• Yes they are intent on killing. I was raised on a Montana Ranch with that attitude. Until the poison they put out affects their own, they will not change..and even then they often continue to kill as dogs etc are disposable in their mind.. Many lose their own dogs etc who get into the “bait” unintentionally. I have not lost a single animal, including newborn lambs or calves since employing donkeys.

  5. EDUCATION IS THE KEY TO SAVING WOLF SPECIES WORLD WIDE. DONKEYS WILL HELP RANCHERS. STOP KILLING WOLVES WITH GUNS!

  6. I have more of a question than a comment. Last week we purchased 3 male goats. Twins at 6 weeks and the 3rd goat is 8 weeks. Saturday we bought a 2/12 year old Jenny from a breeder. We kept them in adjacent areas to try and have them bond. They appeared to bond nicely. We took them in the pasture with us and all seemed well. The twins tend to be independent and drift off the group. The Jenny approaches them and as they retreat she stomps her feet as she chases them. I do not know whether she is being aggressive to them of trying to get the back with the 3rd goat. The twins run whenever she is near but the 3rd goat stays close and she occasionally sniffs him but doesn’t act aggressive towards him. Did we put them together to soon? I am afraid to trust them alone at this point. Could I be interfering by following along with them?

    • Hi Frank,

      I”m not a goat expert but from practical experience I always find it best to separate animals that don’t know each other. Keep the baby goats in a pen that’s close to the donkey (Jenny) but not where the donkey can get to them. I would give them awhile to get to know each other before I put the donkey in with the baby goats. They may become great friends but if you push it the goats may forever be afraid of the her. Hope that helps.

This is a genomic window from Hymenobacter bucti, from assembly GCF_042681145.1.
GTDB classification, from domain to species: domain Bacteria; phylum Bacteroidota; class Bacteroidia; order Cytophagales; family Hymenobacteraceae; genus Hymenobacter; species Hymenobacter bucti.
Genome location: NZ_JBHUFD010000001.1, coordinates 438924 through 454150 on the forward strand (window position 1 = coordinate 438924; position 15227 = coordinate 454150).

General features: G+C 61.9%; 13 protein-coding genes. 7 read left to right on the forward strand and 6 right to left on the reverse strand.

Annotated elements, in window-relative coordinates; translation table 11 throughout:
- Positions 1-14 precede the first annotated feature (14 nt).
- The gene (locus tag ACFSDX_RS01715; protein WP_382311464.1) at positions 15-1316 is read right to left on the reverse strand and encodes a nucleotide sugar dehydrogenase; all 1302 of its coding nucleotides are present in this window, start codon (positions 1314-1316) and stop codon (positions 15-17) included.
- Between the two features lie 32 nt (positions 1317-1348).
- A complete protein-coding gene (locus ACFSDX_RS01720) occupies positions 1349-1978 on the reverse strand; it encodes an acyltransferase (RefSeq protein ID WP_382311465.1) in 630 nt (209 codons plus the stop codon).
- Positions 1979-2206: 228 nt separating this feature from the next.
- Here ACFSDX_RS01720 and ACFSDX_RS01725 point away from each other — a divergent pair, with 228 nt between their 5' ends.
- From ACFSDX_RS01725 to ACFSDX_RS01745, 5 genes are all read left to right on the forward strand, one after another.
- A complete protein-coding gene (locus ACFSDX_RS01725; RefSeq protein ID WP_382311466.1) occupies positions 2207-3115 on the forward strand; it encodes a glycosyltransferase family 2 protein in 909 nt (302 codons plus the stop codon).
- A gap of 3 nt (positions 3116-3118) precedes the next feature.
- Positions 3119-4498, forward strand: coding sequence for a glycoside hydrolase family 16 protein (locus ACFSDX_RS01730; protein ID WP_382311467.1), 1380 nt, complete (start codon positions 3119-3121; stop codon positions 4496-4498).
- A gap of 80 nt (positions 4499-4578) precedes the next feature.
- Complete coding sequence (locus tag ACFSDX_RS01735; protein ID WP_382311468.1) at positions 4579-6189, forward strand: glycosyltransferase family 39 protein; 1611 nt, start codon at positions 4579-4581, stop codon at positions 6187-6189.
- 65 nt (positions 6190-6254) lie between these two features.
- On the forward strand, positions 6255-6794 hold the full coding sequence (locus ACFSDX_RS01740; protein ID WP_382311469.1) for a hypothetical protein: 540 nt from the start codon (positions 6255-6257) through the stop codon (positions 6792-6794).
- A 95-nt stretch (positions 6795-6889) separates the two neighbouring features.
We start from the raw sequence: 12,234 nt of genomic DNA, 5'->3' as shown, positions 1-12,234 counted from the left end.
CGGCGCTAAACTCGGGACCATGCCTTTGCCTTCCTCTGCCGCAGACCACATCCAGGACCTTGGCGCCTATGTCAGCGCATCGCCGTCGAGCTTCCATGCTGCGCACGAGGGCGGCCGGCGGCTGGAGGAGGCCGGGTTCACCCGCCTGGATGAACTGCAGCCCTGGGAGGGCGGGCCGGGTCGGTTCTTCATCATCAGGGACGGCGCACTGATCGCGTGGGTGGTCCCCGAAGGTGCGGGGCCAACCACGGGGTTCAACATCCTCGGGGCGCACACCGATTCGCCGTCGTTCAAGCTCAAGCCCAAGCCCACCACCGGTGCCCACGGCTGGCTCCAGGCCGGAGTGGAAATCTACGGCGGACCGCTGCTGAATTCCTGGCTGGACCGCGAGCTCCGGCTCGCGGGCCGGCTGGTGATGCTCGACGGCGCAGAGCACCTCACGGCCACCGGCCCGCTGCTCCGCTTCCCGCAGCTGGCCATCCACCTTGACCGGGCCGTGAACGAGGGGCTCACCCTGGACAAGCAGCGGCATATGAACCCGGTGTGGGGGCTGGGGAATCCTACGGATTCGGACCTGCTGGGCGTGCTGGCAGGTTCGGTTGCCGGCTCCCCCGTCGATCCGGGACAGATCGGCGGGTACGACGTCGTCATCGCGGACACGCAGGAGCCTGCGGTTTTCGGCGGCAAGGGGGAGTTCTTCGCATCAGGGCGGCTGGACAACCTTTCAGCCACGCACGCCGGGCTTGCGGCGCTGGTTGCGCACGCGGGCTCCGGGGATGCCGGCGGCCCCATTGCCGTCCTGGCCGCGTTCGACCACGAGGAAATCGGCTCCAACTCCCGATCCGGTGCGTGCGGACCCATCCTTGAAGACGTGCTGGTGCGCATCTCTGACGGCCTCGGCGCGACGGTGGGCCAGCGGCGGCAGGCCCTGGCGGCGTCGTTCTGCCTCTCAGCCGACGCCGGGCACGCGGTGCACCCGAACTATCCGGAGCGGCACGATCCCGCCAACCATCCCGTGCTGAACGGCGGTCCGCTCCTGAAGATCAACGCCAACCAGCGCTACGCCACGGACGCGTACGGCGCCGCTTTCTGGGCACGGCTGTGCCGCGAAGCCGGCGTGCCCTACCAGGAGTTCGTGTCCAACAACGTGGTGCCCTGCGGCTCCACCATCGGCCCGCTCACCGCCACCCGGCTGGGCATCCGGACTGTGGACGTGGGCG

N.

  7. Own a dog? Think again, his d.n.a. Says wolf, middle eastern and some European species.

  8. “Guard Donkeys? Ranchers Turn To Crabby
    Equines To Watch Over Livestock! Howling For
    Justice” truly causes me contemplate a small bit further.
    I actually appreciated each and every single element of it.

    Thanks for the post -Marti

  9. How do donkeys weather against Mountain Lions?

    • EXCELLENT! I was raised in an area of NW Montana and we always used guard donkeys. I now own a beautiful flock of St. Croix Hair Sheep. I have not lost one since I added Jasmine the donkey. She then had a jennet named Josie who is now a yearling. Jasmine was a rescue who was already pregnant with Josie. Even though Josie is just over a year old, they work as a pair. My predator problems have ceased and I no longer see wolves, coyotes or cougars. I hear them often at night, but they look elsewhere for dinner! In addition, my neighbors are grateful because they had lost cats and small dogs as well, which no longer happens.

  10. Thank you for using free time to post “Guard Donkeys?
    Ranchers Turn To Crabby Equines To Watch Over Livestock!
    | Howling For Justice” whyamericansshouldcareabouttheroyalwedding .
    Thank you so much again ,Peter